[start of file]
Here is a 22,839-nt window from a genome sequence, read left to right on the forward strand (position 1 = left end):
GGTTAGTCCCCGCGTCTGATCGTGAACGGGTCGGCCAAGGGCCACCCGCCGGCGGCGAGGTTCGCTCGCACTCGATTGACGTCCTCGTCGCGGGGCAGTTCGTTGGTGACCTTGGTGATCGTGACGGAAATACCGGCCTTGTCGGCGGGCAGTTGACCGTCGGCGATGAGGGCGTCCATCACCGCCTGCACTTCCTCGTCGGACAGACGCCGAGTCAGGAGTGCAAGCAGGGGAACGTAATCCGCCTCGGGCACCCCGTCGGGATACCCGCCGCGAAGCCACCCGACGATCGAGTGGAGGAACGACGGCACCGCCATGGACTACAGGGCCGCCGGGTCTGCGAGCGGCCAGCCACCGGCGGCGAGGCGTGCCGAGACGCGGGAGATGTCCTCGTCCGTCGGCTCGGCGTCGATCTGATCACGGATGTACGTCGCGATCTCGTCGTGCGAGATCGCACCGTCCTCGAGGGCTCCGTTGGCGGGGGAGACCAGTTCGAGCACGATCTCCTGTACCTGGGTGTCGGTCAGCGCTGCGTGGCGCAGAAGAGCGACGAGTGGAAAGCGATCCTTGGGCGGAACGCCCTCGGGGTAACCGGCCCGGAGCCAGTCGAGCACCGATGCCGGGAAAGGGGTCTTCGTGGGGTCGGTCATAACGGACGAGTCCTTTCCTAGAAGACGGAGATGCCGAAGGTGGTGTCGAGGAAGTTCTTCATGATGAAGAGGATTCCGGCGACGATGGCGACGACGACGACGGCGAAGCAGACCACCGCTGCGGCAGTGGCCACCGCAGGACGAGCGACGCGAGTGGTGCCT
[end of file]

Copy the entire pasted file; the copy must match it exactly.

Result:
Here is a 22,839-nt window from a genome sequence, read left to right on the forward strand (position 1 = left end):
GGTTAGTCCCCGCGTCTGATCGTGAACGGGTCGGCCAAGGGCCACCCGCCGGCGGCGAGGTTCGCTCGCACTCGATTGACGTCCTCGTCGCGGGGCAGTTCGTTGGTGACCTTGGTGATCGTGACGGAAATACCGGCCTTGTCGGCGGGCAGTTGACCGTCGGCGATGAGGGCGTCCATCACCGCCTGCACTTCCTCGTCGGACAGACGCCGAGTCAGGAGTGCAAGCAGGGGAACGTAATCCGCCTCGGGCACCCCGTCGGGATACCCGCCGCGAAGCCACCCGACGATCGAGTGGAGGAACGACGGCACCGCCATGGACTACAGGGCCGCCGGGTCTGCGAGCGGCCAGCCACCGGCGGCGAGGCGTGCCGAGACGCGGGAGATGTCCTCGTCCGTCGGCTCGGCGTCGATCTGATCACGGATGTACGTCGCGATCTCGTCGTGCGAGATCGCACCGTCCTCGAGGGCTCCGTTGGCGGGGGAGACCAGTTCGAGCACGATCTCCTGTACCTGGGTGTCGGTCAGCGCTGCGTGGCGCAGAAGAGCGACGAGTGGAAAGCGATCCTTGGGCGGAACGCCCTCGGGGTAACCGGCCCGGAGCCAGTCGAGCACCGATGCCGGGAAAGGGGTCTTCGTGGGGTCGGTCATAACGGACGAGTCCTTTCCTAGAAGACGGAGATGCCGAAGGTGGTGTCGAGGAAGTTCTTCATGATGAAGAGGATTCCGGCGACGATGGCGACGACGACGACGGCGAAGCAGACCACCGCTGCGGCAGTGGCCACCGCAGGACGAGCGACGCGAGTGGTGCCT